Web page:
Analyzing REF outputs: exploring new approaches

December 2022

REF—the Research Excellence Framework—is an evaluation of the research impact of UK higher education institutions. In a recent study, Science-Metrix, collaborating with Technopolis, investigated the possibilities for using machine learning and automated processes on REF 2021 data. The goal of this study, which was commissioned by a group of UK funders, was to deepen understanding of the UK research landscape within disciplines, sub-disciplines and research areas. The REF 2021 used Units of Assessment (UoA) to categorize outputs submitted by UK institutions; this study explored alternatives to that system, using a data-driven and automated approach that would allow more granularity or flexible categorizations that cut across UoA. Through several sub-projects, Science-Metrix tested different methodologies and explored their benefits and limitations.

Several recommendations came out of the study regarding classification approaches. In a sub-project involving medical research areas, Science-Metrix experimented with both bottom-up and top-down classifications, concluding that in the medical sub-disciplines, a top-down approach using machine learning (ML) provided a reliable classification of REF outputs that paralleled the categorizations of those outputs as submitted to the UoA. In contrast, bottom-up approaches provided a classification that was too granular to be meaningful for the REF exercise but could serve to identify emerging research areas.

In a second area of investigation, Science-Metrix took an experimental approach to building a thematic data set on the cross-cutting theme of “aging and gerontology” (a theme which was not part of the REF UoA classification, but which is highly relevant to one of the UK’s Grand Challenges). Publications on this theme were identified using a query-based approach and covered all scientific disciplines. The thematic query was then extended to incorporate not only traditional research outputs such as peer-reviewed journal publications, but also non-traditional outputs (for example, films or books).The use of the bottom-up approach on full-text (i.e., title, abstract, author, author keywords and reference) created unreliable results, because it included the text of references, which were not necessarily relevant to the topic, and author names, which might coincidentally match search terms. The study recommended structuring the full text to identify and search only certain sections (keywords, title, abstract) to reduce false positive results.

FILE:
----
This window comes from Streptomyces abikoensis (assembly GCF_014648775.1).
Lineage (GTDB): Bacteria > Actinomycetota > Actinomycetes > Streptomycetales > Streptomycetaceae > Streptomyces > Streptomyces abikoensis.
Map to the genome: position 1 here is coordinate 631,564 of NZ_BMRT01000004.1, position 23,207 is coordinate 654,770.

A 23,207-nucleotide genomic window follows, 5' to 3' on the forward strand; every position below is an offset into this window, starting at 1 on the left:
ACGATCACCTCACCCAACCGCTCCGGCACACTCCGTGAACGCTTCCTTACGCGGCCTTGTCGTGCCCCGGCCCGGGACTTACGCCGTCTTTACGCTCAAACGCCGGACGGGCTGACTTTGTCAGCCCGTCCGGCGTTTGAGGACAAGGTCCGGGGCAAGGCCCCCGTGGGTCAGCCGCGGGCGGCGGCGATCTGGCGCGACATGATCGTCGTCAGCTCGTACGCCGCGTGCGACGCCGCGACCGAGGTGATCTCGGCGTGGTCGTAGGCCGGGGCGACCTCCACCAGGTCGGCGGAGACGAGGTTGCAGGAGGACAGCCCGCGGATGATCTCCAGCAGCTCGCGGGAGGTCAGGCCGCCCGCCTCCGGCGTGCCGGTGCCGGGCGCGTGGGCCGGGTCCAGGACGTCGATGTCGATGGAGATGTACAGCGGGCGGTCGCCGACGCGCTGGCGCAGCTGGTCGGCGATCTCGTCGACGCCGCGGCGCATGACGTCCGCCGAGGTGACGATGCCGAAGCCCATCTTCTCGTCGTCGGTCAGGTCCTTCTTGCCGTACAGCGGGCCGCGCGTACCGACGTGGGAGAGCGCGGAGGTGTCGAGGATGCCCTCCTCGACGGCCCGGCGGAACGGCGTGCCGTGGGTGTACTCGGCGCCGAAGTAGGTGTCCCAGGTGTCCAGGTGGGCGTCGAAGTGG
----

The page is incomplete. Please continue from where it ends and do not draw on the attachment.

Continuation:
Similarly, in a sub-project on interdisciplinarity, a broader approach to measure disciplinary diversity of research was tested, again through the ML algorithm, with the goal of producing a new metric. More work will be needed to refine the use of this metrics on full-text, particularly for non-traditional research outputs.

In another sub-project on interdisciplinarity, an attempt was made to develop a new ML method to capture the degree of knowledge integration, from diverse disciplines (interdisciplinarity), using the full text of submitted REF outputs. Although interdisciplinary indicators capturing the disciplinary diversity of individual scientific publications using information on references and authors already exist, these indicators are not, contrary to a method built on full-text, directly applicable to non-traditional outputs. The results based on the new ML-based indicators were not conclusive at this stage, but Science-Metrix alternatives (using references and authors) worked out well to mitigate the risk and provided insightful results on interdisciplinary patterns in the UK. Further work is needed to improve the ML-based approach.

Overall, the study concluded that caution is warranted when automatic methods are used in assessment. Although automatic processes can be applied, substantial work is still required in prepping the data and automated methods “do not replace the need for thematic expertise and peer-reviewed assessment.” Expert guidance on thematic areas, for example, is still essential to shape classification methodologies and ensure meaningful results.

Read the report [PDF].

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